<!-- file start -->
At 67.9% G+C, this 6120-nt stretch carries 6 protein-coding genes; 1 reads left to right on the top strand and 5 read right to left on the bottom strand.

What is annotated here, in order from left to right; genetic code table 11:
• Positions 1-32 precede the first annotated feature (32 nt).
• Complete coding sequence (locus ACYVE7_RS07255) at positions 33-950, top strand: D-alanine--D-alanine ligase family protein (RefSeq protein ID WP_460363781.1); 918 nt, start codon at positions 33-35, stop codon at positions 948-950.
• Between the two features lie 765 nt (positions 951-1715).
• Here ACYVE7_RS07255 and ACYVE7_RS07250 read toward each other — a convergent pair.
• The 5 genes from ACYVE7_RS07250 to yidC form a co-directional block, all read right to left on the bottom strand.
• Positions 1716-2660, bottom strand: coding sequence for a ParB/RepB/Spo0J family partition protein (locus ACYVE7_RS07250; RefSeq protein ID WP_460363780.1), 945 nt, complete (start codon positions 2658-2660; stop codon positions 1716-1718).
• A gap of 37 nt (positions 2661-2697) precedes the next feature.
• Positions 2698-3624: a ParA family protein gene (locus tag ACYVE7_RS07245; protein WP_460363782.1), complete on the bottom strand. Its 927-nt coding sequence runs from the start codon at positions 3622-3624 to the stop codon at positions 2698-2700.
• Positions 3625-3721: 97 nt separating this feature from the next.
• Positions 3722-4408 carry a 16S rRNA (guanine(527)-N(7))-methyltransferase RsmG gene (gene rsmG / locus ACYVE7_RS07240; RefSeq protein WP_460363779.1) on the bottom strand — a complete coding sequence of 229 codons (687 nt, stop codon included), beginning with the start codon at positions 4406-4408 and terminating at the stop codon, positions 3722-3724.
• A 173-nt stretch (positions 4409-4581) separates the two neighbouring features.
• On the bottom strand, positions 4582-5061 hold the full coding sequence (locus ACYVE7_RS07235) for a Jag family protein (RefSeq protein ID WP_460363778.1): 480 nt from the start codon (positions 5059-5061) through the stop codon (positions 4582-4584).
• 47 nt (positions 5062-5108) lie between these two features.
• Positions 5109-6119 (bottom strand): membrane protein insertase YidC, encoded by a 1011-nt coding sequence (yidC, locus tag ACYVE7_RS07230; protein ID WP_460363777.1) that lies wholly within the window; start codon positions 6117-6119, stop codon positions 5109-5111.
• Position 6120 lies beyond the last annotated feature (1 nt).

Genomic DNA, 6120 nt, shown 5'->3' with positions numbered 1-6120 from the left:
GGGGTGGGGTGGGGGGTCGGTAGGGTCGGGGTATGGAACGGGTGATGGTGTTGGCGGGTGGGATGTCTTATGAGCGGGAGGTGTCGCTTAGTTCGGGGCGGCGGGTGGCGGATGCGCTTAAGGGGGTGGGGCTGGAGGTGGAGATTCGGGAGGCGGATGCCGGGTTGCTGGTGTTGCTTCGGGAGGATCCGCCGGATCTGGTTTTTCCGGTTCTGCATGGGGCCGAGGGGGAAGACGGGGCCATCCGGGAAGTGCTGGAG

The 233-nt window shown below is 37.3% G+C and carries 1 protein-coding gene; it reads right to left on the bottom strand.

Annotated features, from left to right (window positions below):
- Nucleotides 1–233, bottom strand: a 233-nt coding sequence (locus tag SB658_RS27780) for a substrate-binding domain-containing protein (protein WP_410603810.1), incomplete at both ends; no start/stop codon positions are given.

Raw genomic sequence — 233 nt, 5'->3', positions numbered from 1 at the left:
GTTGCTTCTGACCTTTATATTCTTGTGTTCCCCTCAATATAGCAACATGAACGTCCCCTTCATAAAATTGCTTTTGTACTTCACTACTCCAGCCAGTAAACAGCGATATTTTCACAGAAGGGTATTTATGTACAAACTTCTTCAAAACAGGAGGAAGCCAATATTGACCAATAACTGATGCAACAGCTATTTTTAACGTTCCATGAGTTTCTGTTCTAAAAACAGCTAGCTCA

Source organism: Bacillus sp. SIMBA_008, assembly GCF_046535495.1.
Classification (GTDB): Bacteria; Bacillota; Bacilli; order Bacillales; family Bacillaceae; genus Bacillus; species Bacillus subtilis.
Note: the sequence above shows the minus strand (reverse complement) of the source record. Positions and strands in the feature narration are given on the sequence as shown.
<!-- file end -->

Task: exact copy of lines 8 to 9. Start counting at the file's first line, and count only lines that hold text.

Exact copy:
• Positions 1716-2660, bottom strand: coding sequence for a ParB/RepB/Spo0J family partition protein (locus ACYVE7_RS07250; RefSeq protein ID WP_460363780.1), 945 nt, complete (start codon positions 2658-2660; stop codon positions 1716-1718).
• A gap of 37 nt (positions 2661-2697) precedes the next feature.